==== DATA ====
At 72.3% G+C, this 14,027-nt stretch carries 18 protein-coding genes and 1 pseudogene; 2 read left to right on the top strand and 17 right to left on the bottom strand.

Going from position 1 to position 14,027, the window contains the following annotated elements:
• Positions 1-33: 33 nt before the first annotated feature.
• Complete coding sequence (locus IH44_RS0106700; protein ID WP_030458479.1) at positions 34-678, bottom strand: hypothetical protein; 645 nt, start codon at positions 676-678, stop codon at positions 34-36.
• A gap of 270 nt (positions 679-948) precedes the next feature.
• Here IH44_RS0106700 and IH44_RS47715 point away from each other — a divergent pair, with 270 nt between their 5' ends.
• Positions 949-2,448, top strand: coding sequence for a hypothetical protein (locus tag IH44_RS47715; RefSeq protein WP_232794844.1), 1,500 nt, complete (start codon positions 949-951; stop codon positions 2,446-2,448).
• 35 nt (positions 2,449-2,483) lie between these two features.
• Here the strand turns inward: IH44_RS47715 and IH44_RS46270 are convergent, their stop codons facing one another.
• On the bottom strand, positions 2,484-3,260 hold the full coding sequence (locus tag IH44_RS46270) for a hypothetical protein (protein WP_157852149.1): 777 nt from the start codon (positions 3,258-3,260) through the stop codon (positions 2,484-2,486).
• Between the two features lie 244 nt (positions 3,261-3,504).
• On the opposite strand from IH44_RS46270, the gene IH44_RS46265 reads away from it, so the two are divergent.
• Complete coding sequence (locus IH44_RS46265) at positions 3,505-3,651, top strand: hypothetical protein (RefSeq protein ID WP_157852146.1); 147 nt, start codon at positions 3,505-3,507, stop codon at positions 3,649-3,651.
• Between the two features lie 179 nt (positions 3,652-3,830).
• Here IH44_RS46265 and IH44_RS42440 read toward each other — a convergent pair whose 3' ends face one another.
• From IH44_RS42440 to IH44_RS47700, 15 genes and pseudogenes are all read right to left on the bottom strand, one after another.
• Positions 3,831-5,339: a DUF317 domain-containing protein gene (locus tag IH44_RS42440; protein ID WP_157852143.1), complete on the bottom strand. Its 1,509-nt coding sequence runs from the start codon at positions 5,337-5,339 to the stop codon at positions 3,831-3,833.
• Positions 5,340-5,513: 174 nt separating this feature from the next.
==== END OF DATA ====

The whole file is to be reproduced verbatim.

At 72.3% G+C, this 14,027-nt stretch carries 18 protein-coding genes and 1 pseudogene; 2 read left to right on the top strand and 17 right to left on the bottom strand.

Going from position 1 to position 14,027, the window contains the following annotated elements:
• Positions 1-33: 33 nt before the first annotated feature.
• Complete coding sequence (locus IH44_RS0106700; protein ID WP_030458479.1) at positions 34-678, bottom strand: hypothetical protein; 645 nt, start codon at positions 676-678, stop codon at positions 34-36.
• A gap of 270 nt (positions 679-948) precedes the next feature.
• Here IH44_RS0106700 and IH44_RS47715 point away from each other — a divergent pair, with 270 nt between their 5' ends.
• Positions 949-2,448, top strand: coding sequence for a hypothetical protein (locus tag IH44_RS47715; RefSeq protein WP_232794844.1), 1,500 nt, complete (start codon positions 949-951; stop codon positions 2,446-2,448).
• 35 nt (positions 2,449-2,483) lie between these two features.
• Here the strand turns inward: IH44_RS47715 and IH44_RS46270 are convergent, their stop codons facing one another.
• On the bottom strand, positions 2,484-3,260 hold the full coding sequence (locus tag IH44_RS46270) for a hypothetical protein (protein WP_157852149.1): 777 nt from the start codon (positions 3,258-3,260) through the stop codon (positions 2,484-2,486).
• Between the two features lie 244 nt (positions 3,261-3,504).
• On the opposite strand from IH44_RS46270, the gene IH44_RS46265 reads away from it, so the two are divergent.
• Complete coding sequence (locus IH44_RS46265) at positions 3,505-3,651, top strand: hypothetical protein (RefSeq protein ID WP_157852146.1); 147 nt, start codon at positions 3,505-3,507, stop codon at positions 3,649-3,651.
• Between the two features lie 179 nt (positions 3,652-3,830).
• Here IH44_RS46265 and IH44_RS42440 read toward each other — a convergent pair whose 3' ends face one another.
• From IH44_RS42440 to IH44_RS47700, 15 genes and pseudogenes are all read right to left on the bottom strand, one after another.
• Positions 3,831-5,339: a DUF317 domain-containing protein gene (locus tag IH44_RS42440; protein ID WP_157852143.1), complete on the bottom strand. Its 1,509-nt coding sequence runs from the start codon at positions 5,337-5,339 to the stop codon at positions 3,831-3,833.
• Positions 5,340-5,513: 174 nt separating this feature from the next.